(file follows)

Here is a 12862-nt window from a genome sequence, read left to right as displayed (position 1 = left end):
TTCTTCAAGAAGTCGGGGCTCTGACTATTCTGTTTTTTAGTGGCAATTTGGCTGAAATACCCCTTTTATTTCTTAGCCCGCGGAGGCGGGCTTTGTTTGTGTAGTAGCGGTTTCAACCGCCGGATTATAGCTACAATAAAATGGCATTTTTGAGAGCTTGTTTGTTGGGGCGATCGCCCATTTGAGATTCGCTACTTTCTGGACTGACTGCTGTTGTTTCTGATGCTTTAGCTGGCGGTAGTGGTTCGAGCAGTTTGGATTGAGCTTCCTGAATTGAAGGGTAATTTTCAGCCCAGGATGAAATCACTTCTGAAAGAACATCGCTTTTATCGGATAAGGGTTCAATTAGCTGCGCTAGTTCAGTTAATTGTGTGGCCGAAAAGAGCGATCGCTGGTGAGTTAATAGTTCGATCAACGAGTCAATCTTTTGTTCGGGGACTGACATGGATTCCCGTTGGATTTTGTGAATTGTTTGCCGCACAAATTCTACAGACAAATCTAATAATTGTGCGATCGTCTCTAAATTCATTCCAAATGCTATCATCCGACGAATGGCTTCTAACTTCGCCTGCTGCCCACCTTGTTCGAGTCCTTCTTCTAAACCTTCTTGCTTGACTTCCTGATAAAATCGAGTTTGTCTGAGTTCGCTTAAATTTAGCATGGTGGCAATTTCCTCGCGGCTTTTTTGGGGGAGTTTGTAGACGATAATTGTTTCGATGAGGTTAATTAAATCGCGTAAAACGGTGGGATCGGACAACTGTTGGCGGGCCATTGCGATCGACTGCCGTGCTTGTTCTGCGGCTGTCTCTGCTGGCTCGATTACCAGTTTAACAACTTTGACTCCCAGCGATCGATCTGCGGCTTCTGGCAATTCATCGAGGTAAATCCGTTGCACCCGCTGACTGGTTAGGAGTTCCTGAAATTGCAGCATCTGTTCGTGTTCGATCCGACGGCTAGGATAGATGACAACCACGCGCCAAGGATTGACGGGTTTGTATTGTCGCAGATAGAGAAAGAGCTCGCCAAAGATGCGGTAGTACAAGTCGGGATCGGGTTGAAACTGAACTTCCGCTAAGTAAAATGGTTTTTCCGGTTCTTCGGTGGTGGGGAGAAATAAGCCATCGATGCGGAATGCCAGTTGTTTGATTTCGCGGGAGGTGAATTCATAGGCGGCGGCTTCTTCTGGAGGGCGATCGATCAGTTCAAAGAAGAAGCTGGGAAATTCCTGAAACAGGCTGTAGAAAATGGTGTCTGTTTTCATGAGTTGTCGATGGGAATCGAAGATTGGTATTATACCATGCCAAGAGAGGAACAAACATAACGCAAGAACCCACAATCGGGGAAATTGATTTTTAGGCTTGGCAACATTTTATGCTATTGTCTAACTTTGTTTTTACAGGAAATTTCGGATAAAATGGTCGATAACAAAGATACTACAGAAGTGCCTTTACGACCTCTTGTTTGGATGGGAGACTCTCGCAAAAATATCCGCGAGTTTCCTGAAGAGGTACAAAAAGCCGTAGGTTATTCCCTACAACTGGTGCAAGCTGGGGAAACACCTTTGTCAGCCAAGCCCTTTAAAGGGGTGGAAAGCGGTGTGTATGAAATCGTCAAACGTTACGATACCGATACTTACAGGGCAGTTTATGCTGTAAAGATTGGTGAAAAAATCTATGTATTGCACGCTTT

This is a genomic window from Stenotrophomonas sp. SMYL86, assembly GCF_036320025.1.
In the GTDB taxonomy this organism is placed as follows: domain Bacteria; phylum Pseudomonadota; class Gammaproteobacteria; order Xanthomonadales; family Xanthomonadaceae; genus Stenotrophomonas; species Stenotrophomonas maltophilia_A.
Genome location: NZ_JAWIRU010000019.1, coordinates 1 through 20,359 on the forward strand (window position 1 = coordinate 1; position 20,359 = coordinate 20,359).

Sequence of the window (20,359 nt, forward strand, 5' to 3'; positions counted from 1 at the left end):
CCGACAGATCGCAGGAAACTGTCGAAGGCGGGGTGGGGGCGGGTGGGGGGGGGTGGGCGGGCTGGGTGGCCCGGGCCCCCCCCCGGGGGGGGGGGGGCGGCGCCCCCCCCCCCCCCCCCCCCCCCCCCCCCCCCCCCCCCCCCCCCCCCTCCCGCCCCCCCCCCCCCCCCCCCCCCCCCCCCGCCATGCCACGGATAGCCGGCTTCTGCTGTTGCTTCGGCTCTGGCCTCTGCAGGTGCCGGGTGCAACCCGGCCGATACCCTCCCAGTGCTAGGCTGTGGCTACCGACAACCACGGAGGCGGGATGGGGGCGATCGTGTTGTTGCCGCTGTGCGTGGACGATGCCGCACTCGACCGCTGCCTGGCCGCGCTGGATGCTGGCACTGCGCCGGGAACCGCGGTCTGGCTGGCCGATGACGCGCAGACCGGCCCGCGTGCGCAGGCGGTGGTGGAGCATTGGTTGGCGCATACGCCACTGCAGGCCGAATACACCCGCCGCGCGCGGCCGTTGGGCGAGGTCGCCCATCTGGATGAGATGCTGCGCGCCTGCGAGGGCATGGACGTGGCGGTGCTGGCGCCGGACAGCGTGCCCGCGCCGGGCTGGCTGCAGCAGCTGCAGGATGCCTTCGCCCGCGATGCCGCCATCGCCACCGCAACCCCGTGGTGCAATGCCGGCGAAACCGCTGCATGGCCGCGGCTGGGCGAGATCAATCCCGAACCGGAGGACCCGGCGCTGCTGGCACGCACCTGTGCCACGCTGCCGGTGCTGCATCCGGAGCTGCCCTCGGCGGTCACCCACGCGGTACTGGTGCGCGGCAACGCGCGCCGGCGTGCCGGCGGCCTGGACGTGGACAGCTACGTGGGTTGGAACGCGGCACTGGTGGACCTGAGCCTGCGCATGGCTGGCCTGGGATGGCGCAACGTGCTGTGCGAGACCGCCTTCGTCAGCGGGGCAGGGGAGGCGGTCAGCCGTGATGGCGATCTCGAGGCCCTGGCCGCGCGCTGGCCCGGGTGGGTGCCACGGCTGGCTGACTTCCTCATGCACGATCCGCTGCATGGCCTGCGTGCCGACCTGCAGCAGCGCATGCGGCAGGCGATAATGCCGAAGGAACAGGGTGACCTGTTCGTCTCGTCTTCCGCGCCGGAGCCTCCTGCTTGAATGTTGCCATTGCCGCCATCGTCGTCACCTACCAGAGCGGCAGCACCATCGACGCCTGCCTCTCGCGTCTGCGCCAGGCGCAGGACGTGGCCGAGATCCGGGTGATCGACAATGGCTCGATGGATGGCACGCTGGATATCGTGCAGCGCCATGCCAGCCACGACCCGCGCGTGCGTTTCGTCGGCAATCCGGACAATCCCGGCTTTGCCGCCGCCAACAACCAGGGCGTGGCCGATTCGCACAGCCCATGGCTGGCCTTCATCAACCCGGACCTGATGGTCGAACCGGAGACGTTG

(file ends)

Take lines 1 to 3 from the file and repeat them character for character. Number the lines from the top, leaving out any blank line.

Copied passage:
Here is a 12862-nt window from a genome sequence, read left to right as displayed (position 1 = left end):
TTCTTCAAGAAGTCGGGGCTCTGACTATTCTGTTTTTTAGTGGCAATTTGGCTGAAATACCCCTTTTATTTCTTAGCCCGCGGAGGCGGGCTTTGTTTGTGTAGTAGCGGTTTCAACCGCCGGATTATAGCTACAATAAAATGGCATTTTTGAGAGCTTGTTTGTTGGGGCGATCGCCCATTTGAGATTCGCTACTTTCTGGACTGACTGCTGTTGTTTCTGATGCTTTAGCTGGCGGTAGTGGTTCGAGCAGTTTGGATTGAGCTTCCTGAATTGAAGGGTAATTTTCAGCCCAGGATGAAATCACTTCTGAAAGAACATCGCTTTTATCGGATAAGGGTTCAATTAGCTGCGCTAGTTCAGTTAATTGTGTGGCCGAAAAGAGCGATCGCTGGTGAGTTAATAGTTCGATCAACGAGTCAATCTTTTGTTCGGGGACTGACATGGATTCCCGTTGGATTTTGTGAATTGTTTGCCGCACAAATTCTACAGACAAATCTAATAATTGTGCGATCGTCTCTAAATTCATTCCAAATGCTATCATCCGACGAATGGCTTCTAACTTCGCCTGCTGCCCACCTTGTTCGAGTCCTTCTTCTAAACCTTCTTGCTTGACTTCCTGATAAAATCGAGTTTGTCTGAGTTCGCTTAAATTTAGCATGGTGGCAATTTCCTCGCGGCTTTTTTGGGGGAGTTTGTAGACGATAATTGTTTCGATGAGGTTAATTAAATCGCGTAAAACGGTGGGATCGGACAACTGTTGGCGGGCCATTGCGATCGACTGCCGTGCTTGTTCTGCGGCTGTCTCTGCTGGCTCGATTACCAGTTTAACAACTTTGACTCCCAGCGATCGATCTGCGGCTTCTGGCAATTCATCGAGGTAAATCCGTTGCACCCGCTGACTGGTTAGGAGTTCCTGAAATTGCAGCATCTGTTCGTGTTCGATCCGACGGCTAGGATAGATGACAACCACGCGCCAAGGATTGACGGGTTTGTATTGTCGCAGATAGAGAAAGAGCTCGCCAAAGATGCGGTAGTACAAGTCGGGATCGGGTTGAAACTGAACTTCCGCTAAGTAAAATGGTTTTTCCGGTTCTTCGGTGGTGGGGAGAAATAAGCCATCGATGCGGAATGCCAGTTGTTTGATTTCGCGGGAGGTGAATTCATAGGCGGCGGCTTCTTCTGGAGGGCGATCGATCAGTTCAAAGAAGAAGCTGGGAAATTCCTGAAACAGGCTGTAGAAAATGGTGTCTGTTTTCATGAGTTGTCGATGGGAATCGAAGATTGGTATTATACCATGCCAAGAGAGGAACAAACATAACGCAAGAACCCACAATCGGGGAAATTGATTTTTAGGCTTGGCAACATTTTATGCTATTGTCTAACTTTGTTTTTACAGGAAATTTCGGATAAAATGGTCGATAACAAAGATACTACAGAAGTGCCTTTACGACCTCTTGTTTGGATGGGAGACTCTCGCAAAAATATCCGCGAGTTTCCTGAAGAGGTACAAAAAGCCGTAGGTTATTCCCTACAACTGGTGCAAGCTGGGGAAACACCTTTGTCAGCCAAGCCCTTTAAAGGGGTGGAAAGCGGTGTGTATGAAATCGTCAAACGTTACGATACCGATACTTACAGGGCAGTTTATGCTGTAAAGATTGGTGAAAAAATCTATGTATTGCACGCTTT

This is a genomic window from Stenotrophomonas sp. SMYL86, assembly GCF_036320025.1.